48A: South of France: MIDI. Need Kazie's help here. I wanted SUD (106D: Nord's opposite). To me, MIDI is "noon". The best explanation I could find is that "Midday is synonymous with the direction of south because in France the Sun is in the south at noon".

68A: In an irregularly notched fashion: EROSELY. Like these EROSE lips.

84A: Part of AST: ATL. I blanked on this one. AST is Atlantic Standard Time.

90A: Satellite of Jupiter: ELARA. This small moon escaped me long time ago. It's named after the mother by Zeus of the giant Tityus, who, according to Wikipedia, was phallic being who grew so vast that he split his mother's womb and had to be carried to term by Gaia herself. Tityos attempted to rape Leto at the behest of Hera and was slain by Apollo and Artemis. As a punishment, he was stretched out in Hades and and tortured by two vultures who fed on his liver. This punishment is extremely similar to that of the Titan Promeheus, whose liver was eaten by a huge eagle every day only to have it grow back to be eaten again the next day. Kind of like the dripping venom over Loki's face, right? Are you still reading? OK, what is phallic being?

96A: Racing org.: NHRA

102A: Dugout stack: BATS. Awesome bat. Every baseball bat I've seen seems to be made by Louisville Slugger. Why?

111A: Calais summers: ETES. See this map. Calais is French port nearest England. It's on the Strait of Dover.

112A: Soviet mil. intelligence: GRU. Absolutely no idea. I wrote down KGB. GRU stands for Glavnoe Razvedyvatel'noe Uupravlenie (Chief Intelligence Directorate). Founded in 1920 as a complement to the KGB.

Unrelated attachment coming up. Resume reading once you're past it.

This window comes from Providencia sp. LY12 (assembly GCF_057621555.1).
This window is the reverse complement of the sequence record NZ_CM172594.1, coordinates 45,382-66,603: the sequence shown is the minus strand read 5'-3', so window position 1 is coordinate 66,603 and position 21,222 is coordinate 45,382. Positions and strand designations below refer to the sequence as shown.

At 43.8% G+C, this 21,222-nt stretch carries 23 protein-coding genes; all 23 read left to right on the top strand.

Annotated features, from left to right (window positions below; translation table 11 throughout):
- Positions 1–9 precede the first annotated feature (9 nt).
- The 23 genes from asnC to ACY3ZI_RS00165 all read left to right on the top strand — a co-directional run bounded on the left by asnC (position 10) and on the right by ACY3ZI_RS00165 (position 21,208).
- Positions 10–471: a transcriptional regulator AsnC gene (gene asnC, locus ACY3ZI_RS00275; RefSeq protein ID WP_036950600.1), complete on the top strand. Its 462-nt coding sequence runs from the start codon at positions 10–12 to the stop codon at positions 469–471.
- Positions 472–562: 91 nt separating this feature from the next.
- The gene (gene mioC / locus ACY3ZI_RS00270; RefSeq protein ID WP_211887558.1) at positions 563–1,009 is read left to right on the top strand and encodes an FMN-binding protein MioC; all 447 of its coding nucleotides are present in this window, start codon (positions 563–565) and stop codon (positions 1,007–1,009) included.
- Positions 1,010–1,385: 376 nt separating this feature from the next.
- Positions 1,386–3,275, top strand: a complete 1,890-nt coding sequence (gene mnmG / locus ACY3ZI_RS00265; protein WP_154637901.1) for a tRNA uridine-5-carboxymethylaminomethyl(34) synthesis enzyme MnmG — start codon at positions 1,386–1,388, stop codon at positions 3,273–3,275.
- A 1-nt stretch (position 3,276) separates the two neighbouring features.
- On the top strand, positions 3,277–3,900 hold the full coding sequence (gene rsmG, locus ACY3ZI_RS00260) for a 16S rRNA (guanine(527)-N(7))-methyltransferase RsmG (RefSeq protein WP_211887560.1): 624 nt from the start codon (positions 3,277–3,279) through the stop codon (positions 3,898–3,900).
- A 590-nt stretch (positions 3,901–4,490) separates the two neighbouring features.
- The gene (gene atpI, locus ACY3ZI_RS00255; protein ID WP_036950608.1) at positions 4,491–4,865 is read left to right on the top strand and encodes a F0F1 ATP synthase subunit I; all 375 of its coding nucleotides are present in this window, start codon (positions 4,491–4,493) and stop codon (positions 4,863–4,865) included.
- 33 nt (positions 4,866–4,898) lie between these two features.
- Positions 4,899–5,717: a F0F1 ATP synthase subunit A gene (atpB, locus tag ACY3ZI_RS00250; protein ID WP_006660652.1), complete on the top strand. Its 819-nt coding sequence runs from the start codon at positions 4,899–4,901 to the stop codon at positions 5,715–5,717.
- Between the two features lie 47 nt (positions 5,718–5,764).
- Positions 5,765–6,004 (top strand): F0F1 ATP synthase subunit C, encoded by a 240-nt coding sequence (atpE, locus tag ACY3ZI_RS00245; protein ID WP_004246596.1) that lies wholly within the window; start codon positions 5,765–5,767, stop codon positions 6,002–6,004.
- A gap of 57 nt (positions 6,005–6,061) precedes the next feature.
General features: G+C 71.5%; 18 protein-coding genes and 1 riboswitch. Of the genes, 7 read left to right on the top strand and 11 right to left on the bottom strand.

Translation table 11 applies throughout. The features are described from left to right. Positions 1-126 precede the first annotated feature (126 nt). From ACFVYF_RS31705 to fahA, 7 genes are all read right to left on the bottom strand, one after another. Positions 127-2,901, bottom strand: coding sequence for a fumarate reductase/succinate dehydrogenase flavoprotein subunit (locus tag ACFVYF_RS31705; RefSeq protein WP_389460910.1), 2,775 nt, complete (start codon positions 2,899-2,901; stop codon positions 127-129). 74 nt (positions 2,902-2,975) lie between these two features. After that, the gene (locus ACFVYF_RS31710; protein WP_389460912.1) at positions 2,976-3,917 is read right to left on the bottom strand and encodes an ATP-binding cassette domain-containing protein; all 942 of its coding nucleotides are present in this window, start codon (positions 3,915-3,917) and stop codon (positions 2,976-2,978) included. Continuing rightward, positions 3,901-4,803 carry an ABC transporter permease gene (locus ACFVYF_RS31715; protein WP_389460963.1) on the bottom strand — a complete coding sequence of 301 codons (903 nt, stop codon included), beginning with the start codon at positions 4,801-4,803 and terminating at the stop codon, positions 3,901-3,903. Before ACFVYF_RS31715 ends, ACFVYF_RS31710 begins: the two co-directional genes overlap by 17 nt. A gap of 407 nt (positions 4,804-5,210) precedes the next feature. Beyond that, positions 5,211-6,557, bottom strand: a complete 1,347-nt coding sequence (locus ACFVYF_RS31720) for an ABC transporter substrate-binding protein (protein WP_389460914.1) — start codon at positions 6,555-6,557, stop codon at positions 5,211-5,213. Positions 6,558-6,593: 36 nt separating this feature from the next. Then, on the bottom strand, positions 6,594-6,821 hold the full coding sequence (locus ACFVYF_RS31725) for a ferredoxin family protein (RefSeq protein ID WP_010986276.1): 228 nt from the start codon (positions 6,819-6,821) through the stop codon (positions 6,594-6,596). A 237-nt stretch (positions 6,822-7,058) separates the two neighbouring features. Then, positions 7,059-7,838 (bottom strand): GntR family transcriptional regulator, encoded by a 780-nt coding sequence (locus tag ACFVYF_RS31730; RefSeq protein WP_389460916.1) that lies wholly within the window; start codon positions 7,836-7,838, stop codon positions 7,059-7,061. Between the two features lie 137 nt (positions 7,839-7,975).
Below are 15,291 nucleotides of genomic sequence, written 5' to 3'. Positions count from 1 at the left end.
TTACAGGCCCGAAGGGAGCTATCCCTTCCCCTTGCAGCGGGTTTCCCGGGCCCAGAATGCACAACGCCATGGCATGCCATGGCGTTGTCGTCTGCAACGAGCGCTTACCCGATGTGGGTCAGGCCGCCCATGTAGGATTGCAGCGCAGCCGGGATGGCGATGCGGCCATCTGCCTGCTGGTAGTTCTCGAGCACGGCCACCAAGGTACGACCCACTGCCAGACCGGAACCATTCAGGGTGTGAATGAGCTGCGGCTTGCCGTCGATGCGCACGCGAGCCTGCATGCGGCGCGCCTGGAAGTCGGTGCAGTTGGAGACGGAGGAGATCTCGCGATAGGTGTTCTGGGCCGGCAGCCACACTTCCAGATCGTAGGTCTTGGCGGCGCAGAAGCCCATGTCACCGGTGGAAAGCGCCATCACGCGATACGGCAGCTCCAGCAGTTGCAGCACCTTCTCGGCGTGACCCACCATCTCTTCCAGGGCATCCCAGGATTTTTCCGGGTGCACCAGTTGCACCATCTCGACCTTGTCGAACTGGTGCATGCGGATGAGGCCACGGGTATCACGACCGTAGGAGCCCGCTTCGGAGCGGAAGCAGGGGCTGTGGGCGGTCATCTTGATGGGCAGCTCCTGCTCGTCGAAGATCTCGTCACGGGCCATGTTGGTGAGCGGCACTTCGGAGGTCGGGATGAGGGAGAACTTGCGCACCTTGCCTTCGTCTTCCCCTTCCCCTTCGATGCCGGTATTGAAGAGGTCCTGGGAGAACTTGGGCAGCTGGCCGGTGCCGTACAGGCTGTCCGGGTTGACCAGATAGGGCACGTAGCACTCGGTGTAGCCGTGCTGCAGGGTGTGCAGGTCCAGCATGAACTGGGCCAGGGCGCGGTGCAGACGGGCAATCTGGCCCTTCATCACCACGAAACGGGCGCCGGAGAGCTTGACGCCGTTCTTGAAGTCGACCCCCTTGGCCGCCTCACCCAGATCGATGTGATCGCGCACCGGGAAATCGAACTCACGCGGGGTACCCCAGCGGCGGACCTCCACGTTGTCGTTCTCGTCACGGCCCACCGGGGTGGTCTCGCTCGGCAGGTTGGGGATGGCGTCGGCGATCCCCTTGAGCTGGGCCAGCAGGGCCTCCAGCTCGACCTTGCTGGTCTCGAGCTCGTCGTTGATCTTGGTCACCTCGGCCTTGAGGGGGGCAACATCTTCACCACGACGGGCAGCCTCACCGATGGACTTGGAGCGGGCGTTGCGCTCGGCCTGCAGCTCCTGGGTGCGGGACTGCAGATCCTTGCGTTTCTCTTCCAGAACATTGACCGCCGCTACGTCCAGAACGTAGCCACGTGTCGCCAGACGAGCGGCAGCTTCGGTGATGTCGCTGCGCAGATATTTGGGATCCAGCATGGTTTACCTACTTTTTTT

123A: Homo sapiens: HOMINID. New word to me. Are we all HOMINID?

130A: Dimensions: abbr. MEAS. Measurement I presume.

131A: Island in the Baltic Sea: SAAREMAA. Nope! Lots of those words end with MAA? I suppose it means "land" in local language.

132A: Linear distances: LENGTHS

133A: Comic Johnson: ARTE. His name is tailor-made for crossword.

134A: In a stupid manner: OBTUSELY. I felt dense. The answer did not come to me easily.

Down:

1D: For example: SUCH AS

3D: Seventh planet: URANUS. Fun trivia. It has 27 known moons. all of which are named after characters from the works of Shakespeare and Alexander Pope.

7D: Alphabetize: SORT. Mine was LIST.

8D: Macbeth's dagger: SNEE. Thought of dirk. Never know when to put which.

9D: Relieved: SPELLED. Forgot this definition.

10D: Jack Lemmon film: LUV. I guessed. Is it romantic?

12D: Keenan or Ed: WYNN. Ed WYNN is a comedian. Keenan the actor is his son. They were strangers to me.

13D: Of Icelandic tales: EDDAIC. Only know EDDA.